Frank Stella, ‘Whale Watch Shawl’, 1994, Gallery Highlights
Frank Stella, ‘Whale Watch Shawl’, 1994, Gallery Highlights
Frank Stella, ‘Whale Watch Shawl’, 1994, Gallery Highlights
Frank Stella, ‘Whale Watch Shawl’, 1994, Gallery Highlights

This work ships from Alpha 137 Gallery which is based in New York, NY.

Publisher: Kenneth Tyler, Tyler Graphics Limited, New York
Printer: House of Mantero, Como, Italy

This dazzling, large hand signed, silkscreen on 100% Italian silk shawl was created by Frank Stella in collaboration with his longtime publisher Kenneth Tyler of the legendary Tyler Graphics Studio. It comes wrapped in yellow tissue in a red silk Italian made presentation box with an accompanying Certificate of Authenticity, hand signed by both Frank Stella and Kenneth Tyler and numbered from the limited edition of 650. "The Whale Watch" is also signed and dated on the front of the art work by Frank Stella in indelible black marker. It was acquired directly from the publisher before Kenneth Tyler retired, and is brand new in the publishers' original red silk box and wrapping. While The Whale Watch is indeed wearable art, it is also a silkscreen, and many collectors choose to frame this hand signed 54 square inch print to display as a stunning and easily recognizable work of art by Frank Stella. The image is based on an iconic silkscreen Stella created for the Moby Dick Deckle Edges series of prints in the 1990s (also published by Tyler Graphics) based on Herman Melvilles epic novel "Moby Dick". There is been a tremendous amount of literature celebrating this body of work.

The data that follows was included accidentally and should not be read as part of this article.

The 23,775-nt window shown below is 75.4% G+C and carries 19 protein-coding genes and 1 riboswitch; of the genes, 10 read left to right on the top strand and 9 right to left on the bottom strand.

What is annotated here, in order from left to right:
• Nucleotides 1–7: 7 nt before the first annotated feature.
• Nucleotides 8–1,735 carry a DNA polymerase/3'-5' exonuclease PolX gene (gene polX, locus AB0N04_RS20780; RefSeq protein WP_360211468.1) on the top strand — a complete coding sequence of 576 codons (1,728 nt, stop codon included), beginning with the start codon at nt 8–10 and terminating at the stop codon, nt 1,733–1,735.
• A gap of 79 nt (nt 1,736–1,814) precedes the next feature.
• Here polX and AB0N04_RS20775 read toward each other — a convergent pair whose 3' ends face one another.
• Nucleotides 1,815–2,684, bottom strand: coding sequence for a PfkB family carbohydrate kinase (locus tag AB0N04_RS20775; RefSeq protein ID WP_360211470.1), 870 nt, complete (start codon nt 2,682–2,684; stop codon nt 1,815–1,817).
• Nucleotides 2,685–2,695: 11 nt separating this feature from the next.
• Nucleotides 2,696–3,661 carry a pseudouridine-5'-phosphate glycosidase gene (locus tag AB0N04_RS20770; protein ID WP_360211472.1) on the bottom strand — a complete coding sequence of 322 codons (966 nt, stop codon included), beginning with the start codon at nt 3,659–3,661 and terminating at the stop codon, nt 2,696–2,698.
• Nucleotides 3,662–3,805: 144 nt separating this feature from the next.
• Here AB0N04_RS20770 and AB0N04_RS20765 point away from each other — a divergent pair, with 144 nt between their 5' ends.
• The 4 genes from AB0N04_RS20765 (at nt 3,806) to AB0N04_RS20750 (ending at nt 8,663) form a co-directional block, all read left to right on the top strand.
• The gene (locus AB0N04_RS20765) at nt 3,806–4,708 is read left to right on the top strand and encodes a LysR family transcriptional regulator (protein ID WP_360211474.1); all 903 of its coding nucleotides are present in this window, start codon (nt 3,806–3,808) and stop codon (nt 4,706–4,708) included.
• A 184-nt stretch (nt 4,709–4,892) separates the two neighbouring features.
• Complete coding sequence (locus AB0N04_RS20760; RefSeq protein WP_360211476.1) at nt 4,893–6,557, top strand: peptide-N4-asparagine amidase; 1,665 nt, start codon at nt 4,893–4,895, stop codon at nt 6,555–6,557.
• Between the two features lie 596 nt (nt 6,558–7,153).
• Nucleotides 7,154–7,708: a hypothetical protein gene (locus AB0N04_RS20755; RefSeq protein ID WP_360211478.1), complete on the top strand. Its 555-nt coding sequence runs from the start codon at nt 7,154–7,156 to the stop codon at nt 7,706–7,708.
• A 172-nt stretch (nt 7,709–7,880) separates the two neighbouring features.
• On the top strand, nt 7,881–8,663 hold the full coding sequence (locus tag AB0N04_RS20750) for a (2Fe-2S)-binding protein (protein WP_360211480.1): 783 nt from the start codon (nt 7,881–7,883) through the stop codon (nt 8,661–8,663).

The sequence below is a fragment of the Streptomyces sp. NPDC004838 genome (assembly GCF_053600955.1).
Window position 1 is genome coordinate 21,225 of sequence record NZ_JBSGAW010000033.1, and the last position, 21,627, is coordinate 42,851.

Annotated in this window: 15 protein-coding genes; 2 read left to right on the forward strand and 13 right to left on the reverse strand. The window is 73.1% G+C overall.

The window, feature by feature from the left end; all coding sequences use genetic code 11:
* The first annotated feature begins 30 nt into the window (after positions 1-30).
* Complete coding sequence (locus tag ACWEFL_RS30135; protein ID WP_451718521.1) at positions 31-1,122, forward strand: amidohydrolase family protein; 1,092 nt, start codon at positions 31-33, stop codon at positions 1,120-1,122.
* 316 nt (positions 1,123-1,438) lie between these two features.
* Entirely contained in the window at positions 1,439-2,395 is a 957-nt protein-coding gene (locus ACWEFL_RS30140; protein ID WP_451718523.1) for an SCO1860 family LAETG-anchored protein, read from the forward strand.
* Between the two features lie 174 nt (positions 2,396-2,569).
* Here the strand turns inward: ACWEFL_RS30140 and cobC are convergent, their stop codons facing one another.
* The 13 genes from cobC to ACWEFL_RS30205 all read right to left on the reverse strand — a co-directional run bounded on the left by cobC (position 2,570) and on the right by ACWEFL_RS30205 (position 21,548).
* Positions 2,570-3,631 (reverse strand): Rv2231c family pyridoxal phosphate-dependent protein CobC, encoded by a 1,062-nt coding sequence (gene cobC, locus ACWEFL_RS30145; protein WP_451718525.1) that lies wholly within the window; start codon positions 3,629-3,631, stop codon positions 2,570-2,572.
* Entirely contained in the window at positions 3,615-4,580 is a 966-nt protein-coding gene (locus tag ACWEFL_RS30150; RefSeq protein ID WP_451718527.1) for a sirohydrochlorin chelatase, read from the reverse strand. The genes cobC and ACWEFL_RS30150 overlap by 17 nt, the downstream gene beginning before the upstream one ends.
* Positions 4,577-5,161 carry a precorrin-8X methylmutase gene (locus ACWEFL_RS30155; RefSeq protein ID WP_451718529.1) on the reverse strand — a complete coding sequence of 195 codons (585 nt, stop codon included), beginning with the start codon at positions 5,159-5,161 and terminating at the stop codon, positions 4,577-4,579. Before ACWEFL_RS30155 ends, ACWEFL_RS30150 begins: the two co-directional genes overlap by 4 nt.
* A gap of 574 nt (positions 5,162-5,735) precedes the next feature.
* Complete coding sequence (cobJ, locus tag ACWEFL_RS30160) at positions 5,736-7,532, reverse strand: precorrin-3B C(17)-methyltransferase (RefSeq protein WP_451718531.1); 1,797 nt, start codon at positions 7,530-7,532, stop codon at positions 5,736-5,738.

Courtesy of Alpha 137 Gallery

Acquired directly from the publisher

About Frank Stella

Frank Stella, an iconic figure of postwar American art, is considered the most influential painter of a generation that moved beyond Abstract Expressionism toward Minimalism. In his early work, Stella attempted to drain any external meaning or symbolism from painting, reducing his images to geometric form and eliminating illusionistic effects. His goal was to make paintings in which pictorial force came from materiality, not from symbolic meaning. He famously quipped, “What you see is what you see,” a statement that became the unofficial credo of Minimalist practice. In the 1980s and '90s, Stella turned away from Minimalism, adopting a more additive approach for a series of twisting, monumental, polychromatic metal wall reliefs and sculptures based on Herman Melville’s Moby Dick.

American, b. 1936, Malden, Massachusetts, based in New York and Rock Tavern, New York